Relative Reference

From C3 and D3, the references are left free to become C4 and D4. If the formula is dragged to the right, the row will be the same in the formula and the column will change. In this type of reference, there is a relative column and a relative row.

Absolute Reference

Absolute is used here as the opposite of relative; i.e. fixed. In an absolute reference, both the column and row of the cell reference are locked. The lock is represented by a dollar sign. An absolute reference can be applied to a single cell or an entire range. The latter will be necessary for referring to tables in formulas.

As an example, we will show you what a range with absolute references looks like and you can apply the same concept to a single cell too. Have a look at the formula below:

Absolute Reference

In this formula, we will zero in on the second parameter. Let's take one reference from the range in the second parameter; $B$3. This is an absolute reference as it contains an absolute column and an absolute row. Consequently, as the formula is copied down, the reference will not change:

Absolute Reference

See that? The reference is still $B$3 and has taken no effect from being copied down while the relative reference in the formula has changed from E3 to E4. Do you want to know what would happen if the reference wasn’t locked in place?

In this formula we have referred the range as an absolute reference which is $B$3:$C$12 and selected through the formula, it looks like this in Excel:

Absolute Reference

This is the range that has been selected for returning the relevant data using the example formula. Had we left the range reference relative, copying down the formula would do this:

Absolute Reference

As evident from the formula and the selected range, that hasn’t worked out well. The range has shifted from B3:C12 to B4:C13. To avoid this, remember to lock your references with the dollar signs.

Also, see this small example of creating an absolute reference for a single cell:

Absolute Reference

In this example, every cell in column C is being compared to C3 which is entered as an absolute reference in the formula to keep it constant.

Note: An absolute reference only changes with additions or deletions of cells in the absolutely referred range. E.g. deleting row 10 from the event management example would adjust the range from $B$3:$C$12 to $B$3:$C$11, keeping the originally absolute reference intact in essence. This applies to the addition and deletion of columns as well.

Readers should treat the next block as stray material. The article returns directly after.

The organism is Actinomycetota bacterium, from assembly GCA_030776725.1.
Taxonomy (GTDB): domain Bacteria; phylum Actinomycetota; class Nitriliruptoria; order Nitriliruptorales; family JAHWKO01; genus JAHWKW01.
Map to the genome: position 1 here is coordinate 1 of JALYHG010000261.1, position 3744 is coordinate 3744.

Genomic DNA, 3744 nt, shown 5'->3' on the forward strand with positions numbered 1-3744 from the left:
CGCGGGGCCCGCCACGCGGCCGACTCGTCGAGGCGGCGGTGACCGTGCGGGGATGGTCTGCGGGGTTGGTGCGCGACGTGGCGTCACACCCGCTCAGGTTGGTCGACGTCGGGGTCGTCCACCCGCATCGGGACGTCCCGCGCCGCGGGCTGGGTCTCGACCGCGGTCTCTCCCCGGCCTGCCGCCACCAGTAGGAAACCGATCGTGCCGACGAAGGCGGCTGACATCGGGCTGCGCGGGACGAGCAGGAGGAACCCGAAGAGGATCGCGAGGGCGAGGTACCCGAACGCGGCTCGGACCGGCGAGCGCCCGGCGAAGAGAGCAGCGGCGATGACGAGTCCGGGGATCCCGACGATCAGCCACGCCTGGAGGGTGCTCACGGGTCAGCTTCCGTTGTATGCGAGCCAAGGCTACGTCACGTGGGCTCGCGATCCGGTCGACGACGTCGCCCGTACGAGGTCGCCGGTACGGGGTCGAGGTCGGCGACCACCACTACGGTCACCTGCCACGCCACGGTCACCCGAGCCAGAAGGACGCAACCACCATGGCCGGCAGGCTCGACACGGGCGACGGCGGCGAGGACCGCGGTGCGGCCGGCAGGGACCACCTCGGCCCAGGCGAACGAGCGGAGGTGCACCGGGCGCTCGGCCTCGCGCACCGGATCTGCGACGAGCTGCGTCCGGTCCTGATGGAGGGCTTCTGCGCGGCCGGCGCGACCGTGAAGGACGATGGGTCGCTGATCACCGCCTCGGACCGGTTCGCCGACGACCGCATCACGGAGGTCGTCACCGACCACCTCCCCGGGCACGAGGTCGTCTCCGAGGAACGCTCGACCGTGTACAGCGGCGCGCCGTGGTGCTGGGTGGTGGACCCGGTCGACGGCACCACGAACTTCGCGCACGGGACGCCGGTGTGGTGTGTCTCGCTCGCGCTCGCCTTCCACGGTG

Bonus tip: Excel also allows you to refer to and even lock an entire column or row. See these sample references to refer to the whole column B or whole row 2:

  • Relative column: B:B
  • Absolute column: $B:$B
  • Relative row: 2:2
  • Absolute row: $2:$2

Mixed Reference

Perhaps for the lack of a better term, this one’s called a mixed reference that includes both aspects, relative and absolute. There are two types of mixed reference; one where the column is constant and one where the row is constant. Let’s see how they can be applied.

Constant Column

A reference with a constant column means that the row is relative. Such a reference will look like this: $E4 where column E is locked with a dollar sign and row 4 is relative. A mixed reference with a constant column will be most helpful when you are comparing 2 or more columns and want to paste a formula rightward. See our example to understand this:

Mixed Reference

The second parameter with $E4 is the mixed reference. Since we would want to apply the rest of the percentages in column E in the formula, we will lock the column and leave the row free so that the row can change from 4 to 5 and 6.

The relative row solves the problem of copying the formula vertically. As for copying the formula horizontally, this is where the absolute column comes into play. When the formula is dragged to the right, E4 stays as it is:

Mixed Reference

And when copied down for Class B, the relative row comes in handy again.

Mixed Reference

Constant Row

A mixed reference can also have the reverse; a relative column and a constant row. This will be required when you want to fix the row in a formula to apply the formula to 2 or more rows and also relatively change the column. Quite like the example ahead:

Mixed Reference

In the second argument of the formula, we have entered a mixed reference with an absolute row. Since we want to fix row 13 as the formula is copied down, said row is locked with a dollar sign and the column is kept free to copy it across from column C to D.

In the next row of the formula, row 13 stays constant:

Mixed Reference

With the formula copied across, the free column changes relative to its location:

Mixed Reference

That was relatively easy, wasn't it? One thing is for sure, with the constantly changing world, there will absolutely be new things to learn. And on the Excel side of things, we can promise to broaden your horizons bit by bit. Why don’t we go take up on another Excel trick? Whoosh!